October 11, 2011 > High-speed rail delays release of business plan
High-speed rail delays release of business plan
Submitted By Rachel Wall
Board Chairman Tom Umberg today directed California High-Speed Rail Authority staff to postpone its planned release of the business plan until at least November 1, 2011, to give Gov. Jerry Brown's new appointees a chance to fully immerse themselves in the plan and offer their own feedback.
"The California High-Speed Rail Authority has put together an extensive business plan that comprehensively addresses the future of this project," Umberg said. "At the same time, we have new appointees to the Board who weren't able to be a part of its development. This postponement will give them the necessary time to participate."
Staff at the California High-Speed Rail Authority had originally set October 14, 2011, as a working deadline, though it was not a requirement and does not otherwise affect the project's schedule but that was before the Governor's appointment of two new members to the Board, Dan Richard and Michael Rossi.
Additionally, Will Kempton, former director of the California Department of Transportation and a peer reviewer of the project, wrote in a letter dated September 16, 2011, that "Very frankly, our experience with projects of this type has shown that patience and careful planning at the beginning always pay off in the end."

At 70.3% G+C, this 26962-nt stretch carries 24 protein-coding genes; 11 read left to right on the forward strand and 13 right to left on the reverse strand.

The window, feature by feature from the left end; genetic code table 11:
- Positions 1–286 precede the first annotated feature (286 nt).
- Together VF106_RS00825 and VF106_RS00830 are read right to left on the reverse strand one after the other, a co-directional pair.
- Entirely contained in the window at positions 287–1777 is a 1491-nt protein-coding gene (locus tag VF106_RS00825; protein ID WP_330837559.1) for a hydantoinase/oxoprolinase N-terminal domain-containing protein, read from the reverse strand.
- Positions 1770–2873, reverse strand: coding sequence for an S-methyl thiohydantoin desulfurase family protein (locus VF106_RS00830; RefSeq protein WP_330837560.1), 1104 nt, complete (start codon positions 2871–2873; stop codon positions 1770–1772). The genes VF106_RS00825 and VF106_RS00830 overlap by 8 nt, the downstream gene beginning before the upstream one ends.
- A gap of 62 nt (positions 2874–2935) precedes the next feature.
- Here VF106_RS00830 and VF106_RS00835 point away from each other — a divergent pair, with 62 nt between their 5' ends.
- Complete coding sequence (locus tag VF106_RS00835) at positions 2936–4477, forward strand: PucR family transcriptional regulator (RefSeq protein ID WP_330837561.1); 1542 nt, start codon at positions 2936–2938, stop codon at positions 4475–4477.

"I look forward to having this extra time to delve into the business plan, which numbers in the hundreds of pages, and take a close look at the funding, ridership and implementation information it presents," Richard said. "Governor Brown, the Legislature and all Californians will be well-served by a plan that lays the foundation for the future of this sorely needed transportation option."
The November 1, 2011, publication of the plan will commence a 60-day public comment period, which includes public meetings to be scheduled in November and December 2011.
The California High-Speed Rail Authority is developing an 800-mile high-speed train system that will operate at speeds of up to 220 miles per hour, connecting the state's major urban centers, including the Bay Area, Central Valley, Los Angeles and San Diego. Initial infrastructure construction will begin in the Central Valley, the backbone of the system, in 2012. The project is being funded through a voter-approved state bond, federal funding grants, local funding, and public-private partnerships.
For more information, visit www.cahighspeedrail.ca.gov